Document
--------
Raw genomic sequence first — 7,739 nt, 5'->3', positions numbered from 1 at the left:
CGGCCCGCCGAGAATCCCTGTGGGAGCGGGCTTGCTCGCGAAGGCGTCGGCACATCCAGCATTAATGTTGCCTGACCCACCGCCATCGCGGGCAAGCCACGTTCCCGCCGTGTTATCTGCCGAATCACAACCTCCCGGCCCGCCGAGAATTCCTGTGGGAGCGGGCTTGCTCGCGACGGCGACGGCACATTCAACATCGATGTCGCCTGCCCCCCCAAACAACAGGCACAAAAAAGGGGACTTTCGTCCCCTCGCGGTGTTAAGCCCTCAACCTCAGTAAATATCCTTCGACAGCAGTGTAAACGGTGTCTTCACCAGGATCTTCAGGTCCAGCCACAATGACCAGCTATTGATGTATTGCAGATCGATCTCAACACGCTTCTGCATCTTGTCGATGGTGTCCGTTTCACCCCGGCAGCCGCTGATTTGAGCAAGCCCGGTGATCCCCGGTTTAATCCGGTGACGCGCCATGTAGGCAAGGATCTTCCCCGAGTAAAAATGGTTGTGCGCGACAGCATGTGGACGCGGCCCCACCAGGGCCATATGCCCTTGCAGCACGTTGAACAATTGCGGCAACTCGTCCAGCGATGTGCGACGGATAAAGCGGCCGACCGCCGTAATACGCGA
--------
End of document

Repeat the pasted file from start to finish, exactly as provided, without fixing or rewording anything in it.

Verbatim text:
Raw genomic sequence first — 7,739 nt, 5'->3', positions numbered from 1 at the left:
CGGCCCGCCGAGAATCCCTGTGGGAGCGGGCTTGCTCGCGAAGGCGTCGGCACATCCAGCATTAATGTTGCCTGACCCACCGCCATCGCGGGCAAGCCACGTTCCCGCCGTGTTATCTGCCGAATCACAACCTCCCGGCCCGCCGAGAATTCCTGTGGGAGCGGGCTTGCTCGCGACGGCGACGGCACATTCAACATCGATGTCGCCTGCCCCCCCAAACAACAGGCACAAAAAAGGGGACTTTCGTCCCCTCGCGGTGTTAAGCCCTCAACCTCAGTAAATATCCTTCGACAGCAGTGTAAACGGTGTCTTCACCAGGATCTTCAGGTCCAGCCACAATGACCAGCTATTGATGTATTGCAGATCGATCTCAACACGCTTCTGCATCTTGTCGATGGTGTCCGTTTCACCCCGGCAGCCGCTGATTTGAGCAAGCCCGGTGATCCCCGGTTTAATCCGGTGACGCGCCATGTAGGCAAGGATCTTCCCCGAGTAAAAATGGTTGTGCGCGACAGCATGTGGACGCGGCCCCACCAGGGCCATATGCCCTTGCAGCACGTTGAACAATTGCGGCAACTCGTCCAGCGATGTGCGACGGATAAAGCGGCCGACCGCCGTAATACGCGA